Last day as a homeowner! Rocket and I moved in there together over 6 years ago and now we’re on the way to bigger and better things (with AJ too, but he wasn’t there when I bought the house so he doesn’t get to be in the picture).

Yes, I’m a wimp when it comes to the heat. I’ll push through it if I’m training for something, but if I’m not? Sorry, I don’t like running enough to have a heat stroke over it just for a good time. So, I told myself I’d run when the temperatures went below 100…and as a result, the first time I ran was yesterday. Yup. My first run was 3 weeks after the marathon. Don’t get me wrong, I haven’t been slouching – I’ve gone to barre classes at my studio six days a week, ridden my bike a few times, and gone to the gym to get on the stairmaster. But I think any runner knows that the only thing that truly simulates running is running, so I expected the going to be fairly rough. Training doesn’t start for a couple more weeks, so I set out for an easy 30 minutes with my main goal simply being for my body not to break down or overheat.


How does anyone take a normal looking “overhead” selfie? No, seriously. Look at the size of my head compared to my feet. For this and more excellent photographs, follow me on Instagram.

The run was actually an amazing success. I held a decent pace (or so I think), I never had to stop and walk from heat stroke or exhaustion, and I enjoyed being out there. It doesn’t get much better than that, does it? I’ll be building my base back up and then slowwwwlllyyy easing back into marathon training in the coming weeks. Pray for cooler weather.

LEAVE A COMMENT: Would you rather run in the heat or the cold? Do you have certain temperature thresholds where you head inside to run on the treadmill or won’t run at all?

Don’t Quit Your Day Job

If you follow me on Instagram or know me in real life, you have probably seen some of the very strange photos I’ve posted while at work, leading you to ask yourself, “What does she DO?” Well, take comfort in knowing that you are not alone in asking yourself that because I can virtually guarantee that my friends and family could not tell you either outside of something vague like “she goes outside a lot and writes a lot.” Both of those things are true, but today I thought I’d give you a little peek into the other side of my life – the side that actually takes up the vast majority of my time and has nothing to do with running except when I’m fleeing from mosquitoes. We’re going to talk about my job! I promise not to make it a snooze fest and can virtually guarantee that you’ll learn something by the end, deal? Deal.


Not to worry, more unflattering pictures of me are on the way! This one was taken during field work in southeastern Georgia during a combination rain storm and mosquito swarm – basically my worst nightmare.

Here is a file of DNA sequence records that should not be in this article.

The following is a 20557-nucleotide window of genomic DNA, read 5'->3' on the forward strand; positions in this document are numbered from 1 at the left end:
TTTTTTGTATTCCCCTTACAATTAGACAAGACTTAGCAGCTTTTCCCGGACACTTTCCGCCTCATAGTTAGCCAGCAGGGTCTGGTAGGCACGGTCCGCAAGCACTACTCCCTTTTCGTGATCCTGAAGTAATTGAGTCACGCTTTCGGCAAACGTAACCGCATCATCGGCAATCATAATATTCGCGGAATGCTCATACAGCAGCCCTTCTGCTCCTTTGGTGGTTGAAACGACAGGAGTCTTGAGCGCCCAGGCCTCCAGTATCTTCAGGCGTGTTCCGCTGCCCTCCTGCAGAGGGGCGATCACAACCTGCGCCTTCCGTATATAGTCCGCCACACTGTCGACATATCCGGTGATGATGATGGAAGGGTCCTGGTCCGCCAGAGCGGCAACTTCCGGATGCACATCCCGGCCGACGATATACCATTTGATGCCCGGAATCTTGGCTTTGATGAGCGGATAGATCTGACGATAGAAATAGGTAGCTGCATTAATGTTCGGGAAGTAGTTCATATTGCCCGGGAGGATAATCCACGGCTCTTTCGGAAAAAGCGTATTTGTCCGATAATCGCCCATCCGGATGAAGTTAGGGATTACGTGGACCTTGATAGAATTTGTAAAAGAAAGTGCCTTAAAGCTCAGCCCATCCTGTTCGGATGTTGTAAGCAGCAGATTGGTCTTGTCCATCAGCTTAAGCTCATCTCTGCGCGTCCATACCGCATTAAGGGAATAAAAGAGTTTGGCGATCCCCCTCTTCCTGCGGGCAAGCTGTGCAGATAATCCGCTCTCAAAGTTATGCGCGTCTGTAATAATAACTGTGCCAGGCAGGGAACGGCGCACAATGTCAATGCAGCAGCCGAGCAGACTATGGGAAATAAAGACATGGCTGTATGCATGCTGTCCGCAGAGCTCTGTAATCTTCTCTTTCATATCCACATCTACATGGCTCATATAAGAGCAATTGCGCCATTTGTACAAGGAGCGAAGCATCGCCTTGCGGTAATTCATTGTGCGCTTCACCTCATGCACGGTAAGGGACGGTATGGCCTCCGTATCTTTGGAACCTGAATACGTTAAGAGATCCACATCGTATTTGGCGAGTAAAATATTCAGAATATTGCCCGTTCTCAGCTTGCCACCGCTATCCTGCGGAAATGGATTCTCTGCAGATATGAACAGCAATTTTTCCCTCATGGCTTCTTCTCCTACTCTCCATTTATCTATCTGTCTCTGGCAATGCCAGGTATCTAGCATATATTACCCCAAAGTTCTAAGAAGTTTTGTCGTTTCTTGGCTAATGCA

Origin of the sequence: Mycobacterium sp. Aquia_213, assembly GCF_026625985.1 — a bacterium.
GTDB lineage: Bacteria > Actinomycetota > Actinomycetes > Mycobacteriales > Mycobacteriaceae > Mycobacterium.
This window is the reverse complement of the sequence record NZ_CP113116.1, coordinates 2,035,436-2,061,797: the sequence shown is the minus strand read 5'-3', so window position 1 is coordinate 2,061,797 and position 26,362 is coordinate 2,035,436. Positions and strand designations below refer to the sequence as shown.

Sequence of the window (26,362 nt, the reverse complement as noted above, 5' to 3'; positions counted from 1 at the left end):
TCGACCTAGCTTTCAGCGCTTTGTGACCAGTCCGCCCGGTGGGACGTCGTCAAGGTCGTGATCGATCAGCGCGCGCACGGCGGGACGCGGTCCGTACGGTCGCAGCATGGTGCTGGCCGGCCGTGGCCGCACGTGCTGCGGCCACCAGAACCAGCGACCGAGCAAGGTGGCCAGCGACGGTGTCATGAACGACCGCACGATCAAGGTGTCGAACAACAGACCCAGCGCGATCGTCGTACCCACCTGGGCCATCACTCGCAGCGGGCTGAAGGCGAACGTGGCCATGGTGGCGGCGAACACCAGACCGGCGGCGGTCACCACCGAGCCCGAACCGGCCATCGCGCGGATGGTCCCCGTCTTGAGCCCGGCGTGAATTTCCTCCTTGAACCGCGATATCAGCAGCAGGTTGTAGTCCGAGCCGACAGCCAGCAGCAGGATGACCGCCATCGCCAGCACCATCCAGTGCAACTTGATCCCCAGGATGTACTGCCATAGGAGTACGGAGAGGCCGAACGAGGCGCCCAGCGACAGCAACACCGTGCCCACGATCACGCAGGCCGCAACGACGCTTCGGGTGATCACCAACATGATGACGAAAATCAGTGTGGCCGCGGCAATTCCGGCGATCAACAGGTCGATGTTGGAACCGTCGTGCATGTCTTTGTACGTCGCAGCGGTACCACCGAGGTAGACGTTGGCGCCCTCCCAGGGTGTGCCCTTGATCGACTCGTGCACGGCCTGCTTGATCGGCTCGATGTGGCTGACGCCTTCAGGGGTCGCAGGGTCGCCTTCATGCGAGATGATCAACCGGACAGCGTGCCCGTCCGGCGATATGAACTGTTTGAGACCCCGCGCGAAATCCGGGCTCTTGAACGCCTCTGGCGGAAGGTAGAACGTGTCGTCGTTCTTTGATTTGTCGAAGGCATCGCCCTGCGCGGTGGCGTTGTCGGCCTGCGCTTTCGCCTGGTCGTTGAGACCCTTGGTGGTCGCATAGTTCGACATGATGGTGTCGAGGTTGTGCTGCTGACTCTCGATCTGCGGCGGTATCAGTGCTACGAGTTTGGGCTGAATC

Ok, so first thing’s first: my actual job title is Environmental Specialist. Pretty useless in terms of information, right? My job is a combination of three things: environmental planning (the writing part), field science (the outside part), and GIS analysis (the mapmaking part). The background of my position is that the National Environmental Policy Act was passed in 1969 and requires federal agencies to take environmental impacts into consideration when they are making decisions and requires that the agencies look for alternatives that will minimize impacts to the environment. That basically means that your state can’t just decide to build a brand new road anywhere they want without first thinking about the best, least damaging place to build that road. In order to prove that they considered different options and that the new project won’t cause unjustified damage to the environment, they are required to write a document that provides the evidence. That’s where I come in!

I primarily work on transportation projects like road and airport improvements, but we also occasionally work for the Department of Defense and the Department of Energy. The environmental documents that I write for these projects cover everything from impacts to natural resources, such as wetlands, endangered species, wildlife, and rivers to human resources such as historical resources, neighborhoods, socioeconomic data, and more. Impacts to both the human environment and the natural environment are weighed across many categories to determine which alternative is the best choice. Depending on how involved the project is determines the size and scope of the document. It may take me a week to write a small document or three to five years working with a whole team to write a large one! If you’ve ever wondered why it takes so long to widen that highway near your house that’s backed up with traffic, now you know – the environmental process takes a very long time.